Eco-tip: Sunflowers at Museum of Ventura County bring message of beauty from compost
Special to Ventura County Star
Local artist Paul Lindhard usually works with stone and produces installations on a monumental scale, but his latest vision, coming into formation during the next few weeks at the Museum of Ventura County, involves the community and features flowers.
Work started over a month ago, as Vincent Amorosino, another local artist and stone mason based at Lindhard’s Ventura sculpture center Art City Studios, formed large, raised beds from piles of boulders on the site.
Many of these boulders were originally part of the Ventura Mission orchard walls. More recently, Jason Brock, also affiliated with Art City, directed activity as Lindhard’s vision began forming against the south wall of the museum, facing Santa Clara Street.
Compost-laden organic potting soil mix, supplied by Agromin and mixed with native soil, filled the raised beds and planters. Ojai-based Center for Regenerative Agriculture added compost tea.
Art City Studios and the Ventura County Compost Network partnered with the museum to coordinate this display, originally envisioned as a contest, wherein nine contestants would vie for a prize by growing the biggest sunflowers. As the project developed, organizers realized a cooperative, community, volunteer-based workforce, closely supervised by experienced gardeners and following only organic gardening methods, would be more appropriate.
Over the next few weeks, volunteers will plant sunflowers and Native American “three sisters” crops in raised beds. Some of those three crops, consisting of corn, beans, and squash, will eventually be replaced by perennials and medicinal plants traditionally used by Chumash, according to Brock.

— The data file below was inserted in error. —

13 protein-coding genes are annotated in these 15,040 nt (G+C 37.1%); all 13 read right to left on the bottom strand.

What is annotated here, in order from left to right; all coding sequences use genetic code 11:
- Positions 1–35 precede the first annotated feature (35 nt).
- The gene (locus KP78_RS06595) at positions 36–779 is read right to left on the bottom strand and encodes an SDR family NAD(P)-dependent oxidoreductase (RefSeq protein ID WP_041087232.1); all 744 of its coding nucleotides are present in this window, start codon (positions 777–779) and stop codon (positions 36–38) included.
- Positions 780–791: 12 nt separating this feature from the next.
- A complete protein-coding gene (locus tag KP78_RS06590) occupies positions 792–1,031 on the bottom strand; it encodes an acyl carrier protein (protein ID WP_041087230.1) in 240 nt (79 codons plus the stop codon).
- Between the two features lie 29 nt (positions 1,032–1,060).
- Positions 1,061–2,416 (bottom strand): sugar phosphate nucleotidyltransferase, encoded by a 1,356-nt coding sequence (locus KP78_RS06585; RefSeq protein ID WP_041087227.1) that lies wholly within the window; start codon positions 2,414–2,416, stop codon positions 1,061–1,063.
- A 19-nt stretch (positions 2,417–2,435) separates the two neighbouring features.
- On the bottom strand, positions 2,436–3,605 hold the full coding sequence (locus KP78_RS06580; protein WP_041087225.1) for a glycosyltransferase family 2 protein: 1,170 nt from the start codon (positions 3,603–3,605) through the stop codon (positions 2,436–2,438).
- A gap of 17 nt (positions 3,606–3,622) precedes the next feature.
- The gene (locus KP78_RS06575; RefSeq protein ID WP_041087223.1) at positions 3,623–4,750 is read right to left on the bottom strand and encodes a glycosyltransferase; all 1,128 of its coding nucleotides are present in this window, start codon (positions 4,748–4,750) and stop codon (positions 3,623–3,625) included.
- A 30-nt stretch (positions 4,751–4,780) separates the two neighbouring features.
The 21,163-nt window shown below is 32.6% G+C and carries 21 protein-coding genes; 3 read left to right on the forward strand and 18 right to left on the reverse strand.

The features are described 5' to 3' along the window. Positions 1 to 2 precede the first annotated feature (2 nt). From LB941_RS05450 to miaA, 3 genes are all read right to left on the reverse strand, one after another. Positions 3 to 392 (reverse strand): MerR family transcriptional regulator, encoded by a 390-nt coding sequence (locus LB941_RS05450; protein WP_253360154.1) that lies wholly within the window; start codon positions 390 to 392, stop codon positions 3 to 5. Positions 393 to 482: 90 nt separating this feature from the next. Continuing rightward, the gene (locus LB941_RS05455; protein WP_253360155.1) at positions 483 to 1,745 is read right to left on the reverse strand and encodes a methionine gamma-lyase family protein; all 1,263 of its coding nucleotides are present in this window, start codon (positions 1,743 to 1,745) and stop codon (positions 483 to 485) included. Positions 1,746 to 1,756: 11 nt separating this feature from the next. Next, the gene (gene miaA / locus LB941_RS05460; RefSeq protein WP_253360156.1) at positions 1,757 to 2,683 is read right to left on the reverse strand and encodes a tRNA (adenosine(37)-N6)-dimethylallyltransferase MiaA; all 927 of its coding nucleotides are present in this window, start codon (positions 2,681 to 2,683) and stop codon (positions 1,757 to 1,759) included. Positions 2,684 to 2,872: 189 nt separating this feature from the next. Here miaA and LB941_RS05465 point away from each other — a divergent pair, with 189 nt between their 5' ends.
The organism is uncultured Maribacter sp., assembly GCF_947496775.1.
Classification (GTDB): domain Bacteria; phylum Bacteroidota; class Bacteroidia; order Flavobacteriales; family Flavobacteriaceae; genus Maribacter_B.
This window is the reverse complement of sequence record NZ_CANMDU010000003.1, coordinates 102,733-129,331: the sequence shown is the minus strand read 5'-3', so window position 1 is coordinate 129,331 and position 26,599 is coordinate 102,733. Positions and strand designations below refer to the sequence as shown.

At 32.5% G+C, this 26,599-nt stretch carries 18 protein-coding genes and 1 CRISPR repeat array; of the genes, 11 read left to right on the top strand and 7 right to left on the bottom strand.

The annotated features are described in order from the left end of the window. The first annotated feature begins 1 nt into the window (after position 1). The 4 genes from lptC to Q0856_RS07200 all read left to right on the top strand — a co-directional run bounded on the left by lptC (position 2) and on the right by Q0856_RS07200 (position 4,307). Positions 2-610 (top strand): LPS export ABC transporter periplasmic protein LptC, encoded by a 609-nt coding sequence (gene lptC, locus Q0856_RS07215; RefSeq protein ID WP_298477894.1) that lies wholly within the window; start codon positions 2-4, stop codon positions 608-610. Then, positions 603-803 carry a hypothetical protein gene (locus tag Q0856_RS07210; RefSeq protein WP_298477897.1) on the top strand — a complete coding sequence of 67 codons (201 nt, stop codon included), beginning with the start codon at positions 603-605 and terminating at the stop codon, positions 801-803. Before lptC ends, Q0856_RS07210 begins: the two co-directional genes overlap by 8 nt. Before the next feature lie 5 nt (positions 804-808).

Denise Sindelar, deputy director of the museum, said the museum worked with community groups to initiate this project as part of an effort to turn a long-neglected space into an educational attraction and community resource. She said outdoor areas of the museum will open June 3, and the interior galleries are expected to open July 1. Central to this exhibit is the soil itself, as the compost is derived mostly from the Ventura County’s own yard clippings. Receiving yard clippings from curbside carts collected by E.J. Harrision & Sons and other recycling haulers, Agromin turns these discards into mulch and compost at sites near Oxnard, Simi Valley, and at locations outside the county.
Using the compost, blended with native soil and other material to create crops and beautiful flowers, makes the activity not just an artistic statement, but also an opportunity for community education and enjoyment.
In addition to promoting compost with this activity and exhibit, the Museum of Ventura County makes compost from food scraps at their Santa Paula branch, the Agriculture Museum.
“We have three composting bins (two plastic, one straw bale) where we recycle much of our vegetable garden clippings as well as our clippings from our native gardens,” said Elena Waller, the Agriculture Museum manager.
Additional yard clippings from museum grounds are collected by Athens Services in Santa Paula and hauled for composting elsewhere.
The Agriculture Museum also has a worm box, purchased through the City of Ventura’s vermicompost bin discount program, and uses it to turn food scraps from their break room into a high-quality soil amendment.
“University of California Master Gardeners are responsible for feeding our squirmy friends” in the worm box, according to Waller. The master gardeners also tend the vegetable garden and maintain 13 raised beds of plants at the Santa Paula site.
As the museum reopens in June, staff and docents will be available Wednesday mornings at the Santa Paula site for questions about the gardens. Currently, the master gardeners work
Wednesdays from 8 a.m. to 11 a.m., and during the pandemic people have been coming to the museum gate to ask questions while observing social distancing requirements.
On June 16, a workshop at the Agricultural Museum, 926 Railroad Ave., Santa Paula, from 9 a.m. to 10:30 a.m., will focus on how to maintain a vegetable garden, including information on composting.
Reservations, through the master gardener website, are required and can be made here.
David Goldstein, an environmental analyst with the Ventura County Public Works Agency, may be reached at firstname.lastname@example.org or 805-658-4312.